Magazine article Washington Report on Middle East Affairs

Can Congress Block the Troop "Surge" in Iraq?

Magazine article Washington Report on Middle East Affairs

Can Congress Block the Troop "Surge" in Iraq?

Article excerpt

Can Congress block President Bush's plan to "surge" U.S. combat troops in Iraq? The short answer: a veto-proof two-thirds majority in both houses will prevail. Even if the vote falls short, the impact could be the same.

One thing is sure: the Constitution gives the Congress not only the right but the duty to exert its influence on all policy decisions, even on a build-up of U.S. forces in Iraq. Although the president is commander-in-chief, he must share war powers with the Congress.

By using its power of the purse, Congress can control particular initiatives-for example, terminate or moderate the "surge." It can accomplish this by carefully drafting military authorizations and appropriations that impose precise restrictions on executive action. They can be drafted so they protect the well-being of U.S. forces stationed in Iraq. During my 22 years in Congress, several of my colleagues joined me in utilizing this restrictive device, although not on war measures.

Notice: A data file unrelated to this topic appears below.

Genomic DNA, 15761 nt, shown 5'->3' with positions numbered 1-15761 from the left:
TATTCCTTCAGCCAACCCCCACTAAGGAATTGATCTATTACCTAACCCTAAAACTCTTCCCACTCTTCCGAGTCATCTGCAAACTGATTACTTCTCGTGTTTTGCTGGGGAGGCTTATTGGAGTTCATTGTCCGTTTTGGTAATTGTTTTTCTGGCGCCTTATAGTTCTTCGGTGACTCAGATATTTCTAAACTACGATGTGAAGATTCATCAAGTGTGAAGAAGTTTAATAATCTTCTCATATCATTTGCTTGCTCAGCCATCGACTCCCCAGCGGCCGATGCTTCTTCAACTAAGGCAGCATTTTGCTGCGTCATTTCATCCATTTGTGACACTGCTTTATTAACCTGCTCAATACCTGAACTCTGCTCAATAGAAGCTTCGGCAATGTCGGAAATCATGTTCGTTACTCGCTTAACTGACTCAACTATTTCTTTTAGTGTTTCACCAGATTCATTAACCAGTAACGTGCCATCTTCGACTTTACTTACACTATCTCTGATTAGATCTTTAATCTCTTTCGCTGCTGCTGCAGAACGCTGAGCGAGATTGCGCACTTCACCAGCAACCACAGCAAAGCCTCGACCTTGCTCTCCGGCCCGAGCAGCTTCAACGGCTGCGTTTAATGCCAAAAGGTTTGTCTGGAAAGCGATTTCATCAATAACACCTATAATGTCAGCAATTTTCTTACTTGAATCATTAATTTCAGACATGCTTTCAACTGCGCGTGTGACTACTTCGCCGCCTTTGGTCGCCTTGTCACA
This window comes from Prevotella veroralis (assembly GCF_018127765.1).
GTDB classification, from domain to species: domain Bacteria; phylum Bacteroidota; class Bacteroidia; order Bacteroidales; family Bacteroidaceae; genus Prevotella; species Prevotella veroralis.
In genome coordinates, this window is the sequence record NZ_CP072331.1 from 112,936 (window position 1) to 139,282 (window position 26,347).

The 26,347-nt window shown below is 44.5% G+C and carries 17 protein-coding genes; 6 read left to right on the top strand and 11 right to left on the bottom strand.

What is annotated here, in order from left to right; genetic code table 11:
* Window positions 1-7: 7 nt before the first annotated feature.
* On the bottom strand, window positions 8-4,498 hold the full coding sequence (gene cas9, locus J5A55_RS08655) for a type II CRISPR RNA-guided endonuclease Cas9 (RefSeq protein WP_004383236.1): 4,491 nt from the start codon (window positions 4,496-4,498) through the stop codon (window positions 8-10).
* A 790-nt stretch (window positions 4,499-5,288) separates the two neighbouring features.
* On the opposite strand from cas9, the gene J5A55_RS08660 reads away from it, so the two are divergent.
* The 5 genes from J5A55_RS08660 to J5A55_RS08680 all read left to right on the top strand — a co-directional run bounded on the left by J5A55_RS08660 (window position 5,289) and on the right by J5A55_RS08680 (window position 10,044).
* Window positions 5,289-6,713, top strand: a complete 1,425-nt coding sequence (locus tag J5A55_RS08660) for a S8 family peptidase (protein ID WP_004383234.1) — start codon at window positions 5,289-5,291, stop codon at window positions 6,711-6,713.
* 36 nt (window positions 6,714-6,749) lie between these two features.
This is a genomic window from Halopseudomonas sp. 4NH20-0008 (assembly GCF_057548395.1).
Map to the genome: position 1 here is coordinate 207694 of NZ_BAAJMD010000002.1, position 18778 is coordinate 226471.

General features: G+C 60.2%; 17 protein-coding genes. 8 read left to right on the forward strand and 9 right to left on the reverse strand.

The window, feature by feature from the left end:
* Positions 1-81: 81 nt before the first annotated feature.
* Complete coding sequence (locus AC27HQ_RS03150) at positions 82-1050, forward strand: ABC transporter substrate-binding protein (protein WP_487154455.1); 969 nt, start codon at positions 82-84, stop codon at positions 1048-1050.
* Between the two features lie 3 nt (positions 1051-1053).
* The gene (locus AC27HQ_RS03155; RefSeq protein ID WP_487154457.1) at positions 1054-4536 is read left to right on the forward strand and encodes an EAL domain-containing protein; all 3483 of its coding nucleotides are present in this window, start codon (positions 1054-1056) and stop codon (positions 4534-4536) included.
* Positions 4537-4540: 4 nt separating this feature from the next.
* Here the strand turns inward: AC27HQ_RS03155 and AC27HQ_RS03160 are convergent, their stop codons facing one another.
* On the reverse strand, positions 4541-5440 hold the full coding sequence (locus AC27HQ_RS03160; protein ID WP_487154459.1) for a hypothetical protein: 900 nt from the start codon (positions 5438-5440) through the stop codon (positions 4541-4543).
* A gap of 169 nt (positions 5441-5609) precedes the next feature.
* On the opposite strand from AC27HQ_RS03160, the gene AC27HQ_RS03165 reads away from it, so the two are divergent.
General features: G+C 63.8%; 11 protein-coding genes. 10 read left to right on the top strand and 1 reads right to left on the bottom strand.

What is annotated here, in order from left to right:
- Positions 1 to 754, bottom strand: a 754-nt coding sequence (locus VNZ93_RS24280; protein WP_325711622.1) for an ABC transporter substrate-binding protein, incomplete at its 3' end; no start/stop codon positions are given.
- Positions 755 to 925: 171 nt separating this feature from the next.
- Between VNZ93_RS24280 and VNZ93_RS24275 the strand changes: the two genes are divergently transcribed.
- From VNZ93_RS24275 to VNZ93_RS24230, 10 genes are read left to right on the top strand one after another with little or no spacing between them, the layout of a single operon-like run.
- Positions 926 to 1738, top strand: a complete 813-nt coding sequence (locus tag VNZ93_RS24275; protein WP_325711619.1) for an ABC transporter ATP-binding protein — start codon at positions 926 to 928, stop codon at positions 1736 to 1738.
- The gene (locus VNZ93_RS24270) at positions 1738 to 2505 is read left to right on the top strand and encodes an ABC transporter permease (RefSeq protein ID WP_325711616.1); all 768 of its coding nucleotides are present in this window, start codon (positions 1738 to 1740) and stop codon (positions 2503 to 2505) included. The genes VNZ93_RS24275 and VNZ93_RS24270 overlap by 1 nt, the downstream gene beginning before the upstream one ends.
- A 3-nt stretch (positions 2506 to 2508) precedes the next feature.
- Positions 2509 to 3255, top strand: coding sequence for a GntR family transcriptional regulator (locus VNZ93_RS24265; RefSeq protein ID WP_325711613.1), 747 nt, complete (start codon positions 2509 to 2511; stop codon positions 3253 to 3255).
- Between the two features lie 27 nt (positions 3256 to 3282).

Especially at this time of peril in Iraq, Congress should maintain a close rein on the character and extent of all military expenditures. It should start by rejecting the president's request for a lump-sum $100 billion for 2007 war costs and substitute periodic appropriations of lesser amounts, say $20 billion each, to be considered in sequence while Congress maintains a close oversight on current spending.

Every administration is eager for exclusive control of war-making, but the Constitution clearly gives shared power to Congress. In one of several examples, it provides that only Congress can declare war. While a Member of Congress, Abraham Lincoln properly construed this provision to be the equivalent of making war, not just declaring it. …

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